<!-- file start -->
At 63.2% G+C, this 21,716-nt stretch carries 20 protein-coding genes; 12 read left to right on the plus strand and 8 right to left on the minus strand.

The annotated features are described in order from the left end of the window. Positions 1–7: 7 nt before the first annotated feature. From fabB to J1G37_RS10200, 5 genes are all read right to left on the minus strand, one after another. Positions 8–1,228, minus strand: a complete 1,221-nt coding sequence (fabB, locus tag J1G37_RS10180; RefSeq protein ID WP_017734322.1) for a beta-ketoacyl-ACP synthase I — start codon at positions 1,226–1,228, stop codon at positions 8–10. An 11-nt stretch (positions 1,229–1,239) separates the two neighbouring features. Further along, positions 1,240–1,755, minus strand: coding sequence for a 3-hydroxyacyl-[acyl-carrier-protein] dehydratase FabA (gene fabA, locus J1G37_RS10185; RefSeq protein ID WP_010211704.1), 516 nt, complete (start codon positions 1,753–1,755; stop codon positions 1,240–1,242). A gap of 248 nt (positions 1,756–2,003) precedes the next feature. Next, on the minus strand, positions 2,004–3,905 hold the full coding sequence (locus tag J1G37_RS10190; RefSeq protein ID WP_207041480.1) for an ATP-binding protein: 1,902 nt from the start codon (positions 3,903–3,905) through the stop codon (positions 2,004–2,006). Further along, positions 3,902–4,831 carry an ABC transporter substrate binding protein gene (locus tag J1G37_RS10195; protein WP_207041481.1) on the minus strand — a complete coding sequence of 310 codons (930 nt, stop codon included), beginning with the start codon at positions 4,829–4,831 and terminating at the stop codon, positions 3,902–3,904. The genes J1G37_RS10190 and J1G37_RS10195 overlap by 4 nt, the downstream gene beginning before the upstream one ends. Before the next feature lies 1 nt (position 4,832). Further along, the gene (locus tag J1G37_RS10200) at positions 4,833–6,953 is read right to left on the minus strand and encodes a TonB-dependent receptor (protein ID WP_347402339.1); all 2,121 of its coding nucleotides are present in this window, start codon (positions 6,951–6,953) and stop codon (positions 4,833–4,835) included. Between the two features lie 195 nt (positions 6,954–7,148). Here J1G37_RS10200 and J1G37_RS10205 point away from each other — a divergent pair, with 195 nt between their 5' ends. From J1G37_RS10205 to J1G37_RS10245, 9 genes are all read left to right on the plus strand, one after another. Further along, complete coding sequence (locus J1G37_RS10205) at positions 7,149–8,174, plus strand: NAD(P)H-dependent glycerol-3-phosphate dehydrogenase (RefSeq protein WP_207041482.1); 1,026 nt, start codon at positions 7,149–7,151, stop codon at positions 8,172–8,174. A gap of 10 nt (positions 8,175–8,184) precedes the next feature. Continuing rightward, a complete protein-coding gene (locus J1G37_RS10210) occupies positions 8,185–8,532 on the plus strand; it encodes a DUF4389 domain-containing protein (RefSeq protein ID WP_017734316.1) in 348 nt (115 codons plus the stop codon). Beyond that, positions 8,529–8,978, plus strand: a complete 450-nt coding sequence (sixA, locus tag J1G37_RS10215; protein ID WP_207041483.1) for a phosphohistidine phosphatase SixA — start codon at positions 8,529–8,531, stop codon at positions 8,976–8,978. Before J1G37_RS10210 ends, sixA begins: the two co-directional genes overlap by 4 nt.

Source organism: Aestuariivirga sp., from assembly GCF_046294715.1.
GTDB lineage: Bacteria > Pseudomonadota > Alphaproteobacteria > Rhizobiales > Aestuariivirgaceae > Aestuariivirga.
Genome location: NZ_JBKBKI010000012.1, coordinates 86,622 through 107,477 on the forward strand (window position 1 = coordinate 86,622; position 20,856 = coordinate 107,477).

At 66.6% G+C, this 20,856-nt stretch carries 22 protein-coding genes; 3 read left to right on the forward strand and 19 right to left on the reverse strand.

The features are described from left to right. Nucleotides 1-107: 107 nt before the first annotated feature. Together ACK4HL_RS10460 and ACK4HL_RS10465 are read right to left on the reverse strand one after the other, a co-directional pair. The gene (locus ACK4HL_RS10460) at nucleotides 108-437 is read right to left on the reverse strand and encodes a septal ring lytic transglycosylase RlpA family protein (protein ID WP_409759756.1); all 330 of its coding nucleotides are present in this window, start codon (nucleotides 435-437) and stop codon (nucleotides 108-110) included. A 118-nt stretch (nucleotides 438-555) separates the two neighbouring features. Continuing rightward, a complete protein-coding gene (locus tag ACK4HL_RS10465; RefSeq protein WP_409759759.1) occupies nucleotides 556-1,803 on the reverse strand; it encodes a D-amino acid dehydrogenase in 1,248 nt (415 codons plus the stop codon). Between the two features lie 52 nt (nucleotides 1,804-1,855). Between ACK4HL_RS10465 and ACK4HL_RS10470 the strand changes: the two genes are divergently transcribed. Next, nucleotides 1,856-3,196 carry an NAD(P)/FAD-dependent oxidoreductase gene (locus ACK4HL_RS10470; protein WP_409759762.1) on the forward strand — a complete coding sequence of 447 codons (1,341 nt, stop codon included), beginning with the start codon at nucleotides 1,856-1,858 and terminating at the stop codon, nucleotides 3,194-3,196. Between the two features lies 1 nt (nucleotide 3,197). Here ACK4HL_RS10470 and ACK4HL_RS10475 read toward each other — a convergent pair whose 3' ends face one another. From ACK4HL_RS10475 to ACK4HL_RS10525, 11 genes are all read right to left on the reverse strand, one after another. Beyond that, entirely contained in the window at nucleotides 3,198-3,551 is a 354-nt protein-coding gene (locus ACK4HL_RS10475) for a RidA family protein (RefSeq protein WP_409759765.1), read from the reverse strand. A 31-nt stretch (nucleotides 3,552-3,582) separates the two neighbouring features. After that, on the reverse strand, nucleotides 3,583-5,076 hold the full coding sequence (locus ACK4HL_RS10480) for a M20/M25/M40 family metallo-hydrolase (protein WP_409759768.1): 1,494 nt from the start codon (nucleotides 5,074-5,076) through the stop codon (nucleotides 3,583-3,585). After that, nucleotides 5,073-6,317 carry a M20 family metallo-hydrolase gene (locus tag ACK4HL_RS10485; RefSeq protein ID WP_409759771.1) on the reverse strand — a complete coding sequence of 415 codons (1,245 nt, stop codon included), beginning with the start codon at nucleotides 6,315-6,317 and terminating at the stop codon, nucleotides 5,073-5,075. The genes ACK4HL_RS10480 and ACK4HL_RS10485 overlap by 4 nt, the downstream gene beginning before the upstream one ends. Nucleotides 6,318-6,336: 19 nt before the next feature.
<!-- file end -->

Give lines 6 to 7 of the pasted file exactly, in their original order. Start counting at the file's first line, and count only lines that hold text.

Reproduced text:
At 66.6% G+C, this 20,856-nt stretch carries 22 protein-coding genes; 3 read left to right on the forward strand and 19 right to left on the reverse strand.

The features are described from left to right. Nucleotides 1-107: 107 nt before the first annotated feature. Together ACK4HL_RS10460 and ACK4HL_RS10465 are read right to left on the reverse strand one after the other, a co-directional pair. The gene (locus ACK4HL_RS10460) at nucleotides 108-437 is read right to left on the reverse strand and encodes a septal ring lytic transglycosylase RlpA family protein (protein ID WP_409759756.1); all 330 of its coding nucleotides are present in this window, start codon (nucleotides 435-437) and stop codon (nucleotides 108-110) included. A 118-nt stretch (nucleotides 438-555) separates the two neighbouring features. Continuing rightward, a complete protein-coding gene (locus tag ACK4HL_RS10465; RefSeq protein WP_409759759.1) occupies nucleotides 556-1,803 on the reverse strand; it encodes a D-amino acid dehydrogenase in 1,248 nt (415 codons plus the stop codon). Between the two features lie 52 nt (nucleotides 1,804-1,855). Between ACK4HL_RS10465 and ACK4HL_RS10470 the strand changes: the two genes are divergently transcribed. Next, nucleotides 1,856-3,196 carry an NAD(P)/FAD-dependent oxidoreductase gene (locus ACK4HL_RS10470; protein WP_409759762.1) on the forward strand — a complete coding sequence of 447 codons (1,341 nt, stop codon included), beginning with the start codon at nucleotides 1,856-1,858 and terminating at the stop codon, nucleotides 3,194-3,196. Between the two features lies 1 nt (nucleotide 3,197). Here ACK4HL_RS10470 and ACK4HL_RS10475 read toward each other — a convergent pair whose 3' ends face one another. From ACK4HL_RS10475 to ACK4HL_RS10525, 11 genes are all read right to left on the reverse strand, one after another. Beyond that, entirely contained in the window at nucleotides 3,198-3,551 is a 354-nt protein-coding gene (locus ACK4HL_RS10475) for a RidA family protein (RefSeq protein WP_409759765.1), read from the reverse strand. A 31-nt stretch (nucleotides 3,552-3,582) separates the two neighbouring features. After that, on the reverse strand, nucleotides 3,583-5,076 hold the full coding sequence (locus ACK4HL_RS10480) for a M20/M25/M40 family metallo-hydrolase (protein WP_409759768.1): 1,494 nt from the start codon (nucleotides 5,074-5,076) through the stop codon (nucleotides 3,583-3,585). After that, nucleotides 5,073-6,317 carry a M20 family metallo-hydrolase gene (locus tag ACK4HL_RS10485; RefSeq protein ID WP_409759771.1) on the reverse strand — a complete coding sequence of 415 codons (1,245 nt, stop codon included), beginning with the start codon at nucleotides 6,315-6,317 and terminating at the stop codon, nucleotides 5,073-5,075. The genes ACK4HL_RS10480 and ACK4HL_RS10485 overlap by 4 nt, the downstream gene beginning before the upstream one ends. Nucleotides 6,318-6,336: 19 nt before the next feature.